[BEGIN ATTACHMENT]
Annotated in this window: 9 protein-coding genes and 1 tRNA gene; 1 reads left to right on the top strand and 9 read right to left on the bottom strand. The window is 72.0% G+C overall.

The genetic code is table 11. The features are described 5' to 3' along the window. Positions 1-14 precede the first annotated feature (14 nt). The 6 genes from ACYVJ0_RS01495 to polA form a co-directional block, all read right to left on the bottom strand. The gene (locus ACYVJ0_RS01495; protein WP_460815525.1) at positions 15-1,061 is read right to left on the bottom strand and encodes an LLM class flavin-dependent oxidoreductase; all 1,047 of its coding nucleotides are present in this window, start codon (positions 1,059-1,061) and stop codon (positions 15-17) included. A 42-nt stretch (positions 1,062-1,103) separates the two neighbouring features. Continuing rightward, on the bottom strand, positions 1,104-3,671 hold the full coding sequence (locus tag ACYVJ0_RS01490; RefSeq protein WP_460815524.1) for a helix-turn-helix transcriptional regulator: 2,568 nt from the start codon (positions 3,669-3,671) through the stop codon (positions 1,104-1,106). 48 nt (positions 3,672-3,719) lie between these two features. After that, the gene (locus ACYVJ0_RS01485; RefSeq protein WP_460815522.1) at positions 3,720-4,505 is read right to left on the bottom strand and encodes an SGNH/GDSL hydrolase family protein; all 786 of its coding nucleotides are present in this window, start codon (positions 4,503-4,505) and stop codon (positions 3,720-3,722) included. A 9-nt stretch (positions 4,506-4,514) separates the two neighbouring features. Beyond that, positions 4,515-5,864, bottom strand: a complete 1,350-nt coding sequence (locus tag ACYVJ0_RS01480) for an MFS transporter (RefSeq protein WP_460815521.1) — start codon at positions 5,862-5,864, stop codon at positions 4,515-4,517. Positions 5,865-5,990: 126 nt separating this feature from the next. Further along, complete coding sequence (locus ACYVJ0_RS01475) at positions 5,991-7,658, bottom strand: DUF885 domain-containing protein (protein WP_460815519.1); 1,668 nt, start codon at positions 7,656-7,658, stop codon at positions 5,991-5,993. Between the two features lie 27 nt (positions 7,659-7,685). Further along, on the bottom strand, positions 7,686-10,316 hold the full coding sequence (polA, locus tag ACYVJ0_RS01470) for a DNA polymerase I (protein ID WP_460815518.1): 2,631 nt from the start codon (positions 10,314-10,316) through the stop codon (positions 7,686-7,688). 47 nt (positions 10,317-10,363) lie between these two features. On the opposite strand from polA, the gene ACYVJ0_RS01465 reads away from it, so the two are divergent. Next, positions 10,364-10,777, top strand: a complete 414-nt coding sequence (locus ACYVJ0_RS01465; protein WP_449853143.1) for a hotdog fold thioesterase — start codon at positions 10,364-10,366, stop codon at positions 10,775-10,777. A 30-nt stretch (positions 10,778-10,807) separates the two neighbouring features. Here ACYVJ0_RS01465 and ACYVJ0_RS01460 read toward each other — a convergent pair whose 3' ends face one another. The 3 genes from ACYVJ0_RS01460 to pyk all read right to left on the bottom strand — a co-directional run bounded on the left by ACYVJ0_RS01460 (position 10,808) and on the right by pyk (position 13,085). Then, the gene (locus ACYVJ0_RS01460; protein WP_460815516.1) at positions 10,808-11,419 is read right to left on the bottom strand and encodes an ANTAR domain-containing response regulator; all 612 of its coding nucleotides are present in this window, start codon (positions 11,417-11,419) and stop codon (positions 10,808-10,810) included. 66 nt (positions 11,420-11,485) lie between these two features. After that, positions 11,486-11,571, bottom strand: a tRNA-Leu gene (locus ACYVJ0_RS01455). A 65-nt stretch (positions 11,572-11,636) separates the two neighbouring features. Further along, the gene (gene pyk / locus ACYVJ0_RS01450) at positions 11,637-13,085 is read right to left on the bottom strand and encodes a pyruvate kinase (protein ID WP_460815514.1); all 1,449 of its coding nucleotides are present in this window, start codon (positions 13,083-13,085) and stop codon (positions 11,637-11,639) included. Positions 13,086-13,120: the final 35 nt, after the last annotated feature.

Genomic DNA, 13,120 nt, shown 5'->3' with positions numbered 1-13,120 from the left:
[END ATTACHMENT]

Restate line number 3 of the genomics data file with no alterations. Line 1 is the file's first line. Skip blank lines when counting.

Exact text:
Genomic DNA, 13,120 nt, shown 5'->3' with positions numbered 1-13,120 from the left: